Generation Rent hosted a housing debate with parliamentary candidates running for the Withington Constituency, at the Didsbury United Reformed Church on April the 9th.
This write up of the event is an effort to share the core debate and the points made by the candidates who attended.
Parliamentary Candidates in attendance:
Jeff Smith, Parliamentary Candidate for the Labour party
John Leech, Parliamentary Candidate for the Liberal Democrat Party
Lucy Bannister parliamentary candidate for the Green Party
Rob Manning, Conservative Party– sent apologies, 20 minutes prior to event.
Parliamentary Candidates Housing Policies
-10 new garden cities
-10,000 zero carbon homes per year
-Development on unwanted public sector sites.
-Review CPOs legislation and improve planning legislation as well as set up a Housing Investment Bank to provide long-term capital for major new settlements.
-Pledged to enable Local Authorities to attach planning conditions to new developments to ensure they are occupied, preventing buy to leave empty investments.
-levy up to 200% council tax on second homes and pilot new planning conditions to ensure local communities benefit from the increased housing supply.
- Pledge to make energy efficiency an infrastructure priority, to use capital funds to invest in home energy efficiency, interest free loans for energy efficiency improvements and to bring all low income homes up to Band C on an Energy Performance Certificate by 2027
- Commit to bringing all social and private rented housing up to EPC Band C by 2027, to insulate 4 million homes by 2020 and to enshrine these targets in a new Green Buildings Act.
- Voluntary register for rented property that either landlord or tenant can register the property to, which the Lib Dems say will improve enforcement and tax transparency
Lucy Bannister for the Green Party:
- Greens would reform the rental sector:
-Halve the number of empty homes and regulate the private rented sector
-A ‘living rent’ tenancy. This would include a 5 year tenancy agreement, smart rent control that caps annual rent increases that links to CPI, security of tenure and local not-for-profit letting agencies whilst abolishing letting fees and any deposit schemes that are insurance-based.
-A mandatory landlord -licensing scheme
-Overhaul of housing benefit- so that it would be brought back in line with average market rents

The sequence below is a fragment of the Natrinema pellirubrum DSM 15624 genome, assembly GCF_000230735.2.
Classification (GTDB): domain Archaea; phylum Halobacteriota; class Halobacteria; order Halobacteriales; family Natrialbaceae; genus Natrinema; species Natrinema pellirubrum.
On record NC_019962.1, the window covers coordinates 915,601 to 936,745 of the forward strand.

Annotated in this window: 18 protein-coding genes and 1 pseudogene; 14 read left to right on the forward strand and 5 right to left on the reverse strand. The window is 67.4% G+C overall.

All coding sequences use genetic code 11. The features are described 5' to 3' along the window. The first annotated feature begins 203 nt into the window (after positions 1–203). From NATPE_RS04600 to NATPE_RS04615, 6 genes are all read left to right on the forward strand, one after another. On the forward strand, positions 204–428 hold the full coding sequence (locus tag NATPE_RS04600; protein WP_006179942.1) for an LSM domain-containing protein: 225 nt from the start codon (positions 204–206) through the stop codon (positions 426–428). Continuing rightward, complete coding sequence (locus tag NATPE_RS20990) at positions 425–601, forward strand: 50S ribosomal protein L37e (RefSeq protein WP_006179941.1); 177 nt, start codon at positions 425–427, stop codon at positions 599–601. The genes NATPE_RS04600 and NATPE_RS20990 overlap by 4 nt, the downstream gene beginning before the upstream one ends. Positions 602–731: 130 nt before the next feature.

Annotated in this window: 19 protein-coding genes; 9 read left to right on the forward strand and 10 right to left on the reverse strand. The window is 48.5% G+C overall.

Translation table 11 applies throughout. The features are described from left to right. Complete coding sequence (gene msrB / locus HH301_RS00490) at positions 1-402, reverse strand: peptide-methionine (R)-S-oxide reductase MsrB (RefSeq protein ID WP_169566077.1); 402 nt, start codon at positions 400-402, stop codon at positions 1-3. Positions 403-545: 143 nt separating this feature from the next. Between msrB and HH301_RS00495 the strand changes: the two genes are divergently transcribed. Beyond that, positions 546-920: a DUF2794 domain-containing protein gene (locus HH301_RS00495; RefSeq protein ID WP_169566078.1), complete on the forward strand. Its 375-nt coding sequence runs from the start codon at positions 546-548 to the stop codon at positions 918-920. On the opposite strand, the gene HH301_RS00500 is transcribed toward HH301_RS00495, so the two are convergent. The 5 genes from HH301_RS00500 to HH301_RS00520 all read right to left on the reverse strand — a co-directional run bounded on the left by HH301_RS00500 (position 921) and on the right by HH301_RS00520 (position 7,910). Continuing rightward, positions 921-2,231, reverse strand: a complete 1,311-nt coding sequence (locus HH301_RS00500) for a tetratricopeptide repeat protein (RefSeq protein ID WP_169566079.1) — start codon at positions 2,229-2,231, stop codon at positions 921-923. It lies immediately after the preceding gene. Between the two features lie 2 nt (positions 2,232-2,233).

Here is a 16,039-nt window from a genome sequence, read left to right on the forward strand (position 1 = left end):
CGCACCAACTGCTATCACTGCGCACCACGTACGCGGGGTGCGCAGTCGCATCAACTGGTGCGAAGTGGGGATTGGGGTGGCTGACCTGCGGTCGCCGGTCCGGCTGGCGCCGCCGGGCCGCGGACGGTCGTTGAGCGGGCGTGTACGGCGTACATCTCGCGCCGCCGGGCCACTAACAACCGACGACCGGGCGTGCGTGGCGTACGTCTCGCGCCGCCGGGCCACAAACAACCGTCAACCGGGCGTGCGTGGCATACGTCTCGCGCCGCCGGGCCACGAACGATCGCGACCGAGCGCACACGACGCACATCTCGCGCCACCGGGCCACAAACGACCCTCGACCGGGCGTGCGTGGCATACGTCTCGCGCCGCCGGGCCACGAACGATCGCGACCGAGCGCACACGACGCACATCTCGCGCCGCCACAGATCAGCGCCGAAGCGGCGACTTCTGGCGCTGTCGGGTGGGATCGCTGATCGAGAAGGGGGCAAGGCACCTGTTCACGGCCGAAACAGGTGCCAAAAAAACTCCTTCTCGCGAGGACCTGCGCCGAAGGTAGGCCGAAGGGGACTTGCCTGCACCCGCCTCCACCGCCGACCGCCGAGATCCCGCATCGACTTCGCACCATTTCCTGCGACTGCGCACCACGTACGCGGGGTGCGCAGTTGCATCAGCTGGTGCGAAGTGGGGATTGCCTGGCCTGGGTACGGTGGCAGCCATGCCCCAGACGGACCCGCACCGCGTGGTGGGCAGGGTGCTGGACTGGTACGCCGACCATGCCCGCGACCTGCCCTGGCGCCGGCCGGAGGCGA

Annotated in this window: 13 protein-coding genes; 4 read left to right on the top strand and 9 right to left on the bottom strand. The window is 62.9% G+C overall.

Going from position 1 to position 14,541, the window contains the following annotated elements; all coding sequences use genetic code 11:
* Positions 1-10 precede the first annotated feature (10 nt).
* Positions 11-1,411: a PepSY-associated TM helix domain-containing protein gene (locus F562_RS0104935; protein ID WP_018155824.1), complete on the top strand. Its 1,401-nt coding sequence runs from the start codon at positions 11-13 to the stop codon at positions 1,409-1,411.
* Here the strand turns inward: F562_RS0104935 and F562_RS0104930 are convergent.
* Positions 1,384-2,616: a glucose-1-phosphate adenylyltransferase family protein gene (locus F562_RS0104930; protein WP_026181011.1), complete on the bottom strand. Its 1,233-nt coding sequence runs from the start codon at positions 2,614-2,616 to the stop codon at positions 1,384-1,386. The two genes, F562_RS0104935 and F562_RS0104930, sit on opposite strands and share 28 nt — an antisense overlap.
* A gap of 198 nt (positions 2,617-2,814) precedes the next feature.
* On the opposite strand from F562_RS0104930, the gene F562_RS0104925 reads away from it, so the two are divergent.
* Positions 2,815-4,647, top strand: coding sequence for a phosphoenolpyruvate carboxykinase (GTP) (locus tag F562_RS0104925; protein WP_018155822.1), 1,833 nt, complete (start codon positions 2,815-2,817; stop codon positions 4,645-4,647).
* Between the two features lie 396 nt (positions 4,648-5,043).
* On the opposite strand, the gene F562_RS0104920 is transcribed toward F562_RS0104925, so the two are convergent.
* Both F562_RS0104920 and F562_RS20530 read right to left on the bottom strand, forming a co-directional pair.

-Abolish the bedroom tax
-Change the definition of affordable rented housing to be linked to local median incomes and not market rents.
-Scrapping of the Help to Buy scheme, to stop rising prices from inflated demand
-Nationwide retrofit insulation programme that focuses on fuel poverty with 9 million homes treated and 2 million households brought out of fuel poverty
- Green National Infrastructure programme with £45 billion of investment from public and private sources, including carbon taxes
-Green Investment Bank to allow homes to be refurbished up to the ultra-low standard by 2020 – the delivery of which would be done through local authorities.
Jeff Smith for the Labour Party:
-Housing spending needs to be rebalanced away from housing benefit and into building more homes
-Make 3 year tenancies the norm, linking these to a ceiling on rent rises
-ban ‘excessive’ letting agent fees (Over £50)
- Ban on bedroom tax
-Decent Homes Type Benchmark for PRS homes
-National register of private landlords
-Labour would like to build at least 200,000 homes a year by 2020
- Futures Home Fund that requires £5bn of the money saved in Help to Buy ISAs to be invested in increasing housing supply
- 200,000 whole house retrofits per year, delivered street by street by local authorities and community organisations; ensuring privately rented homes meet a decency standard which will make a further 3 million households warm
-Labour also pledged to the Energy Bill Revolution alliance that they will make energy efficiency a national infrastructure priority
The Housing Q and A, notes from our live twitter feed:
Audience’s questions were taken in two’s and summarised, then fed back to the candidates:
1) There are not just problems with empty homes but with distribution of the homes, how can they be solved?
2) What’s your stance on rent caps and tackling homelessness in Manchester?
Asserts that Bedroom Tax inflames the issue of empty homes and it is a terrible policy, and would like to see it scrapped for both social and private tenants.
Rough sleeping and homelessness are differentiated, and we need a joined up approach to deal better with the complex causes of homelessness.
Improve the infrastructure of areas with deprived neighbourhoods to make them attractive to social tenants and rents.
Labour would ensure that new builds could be paid for by a bank levy
And would tackle the empty homes issue through doubling council tax on empty homes,
And having a tiered series of rent rises, in sync with inflation with regard to the rent caps issue.
Acknowledge that most homelessness is caused by evictions in the private rented sector, and cuts have caused resource reduction for homelessness.
Greens will scrap bedroom tax, change homelessness rights for single people so that they are given equal providence to those with dependants, or classed as vulnerable and higher risk.
Jeff Smith responds to John Leech that there is no such thing as a bedroom tax on renters but the Local Housings Allowance, which is an entirely different thing.
Labour will also ensure that replacement affordable homes are built.
3) Social Housing being bought up through Right to Buy needs to be addressed, how would you do this?
4) How would candidates look into making it easier to adapt homes in the PRS for tenants who need disabled access?
Right to Buy doesn't help people who need access to social housing and therefore the Greens do not support this as a measure
Every home sold under Right to Buy should be replaced by a social home built to fill the deficit left.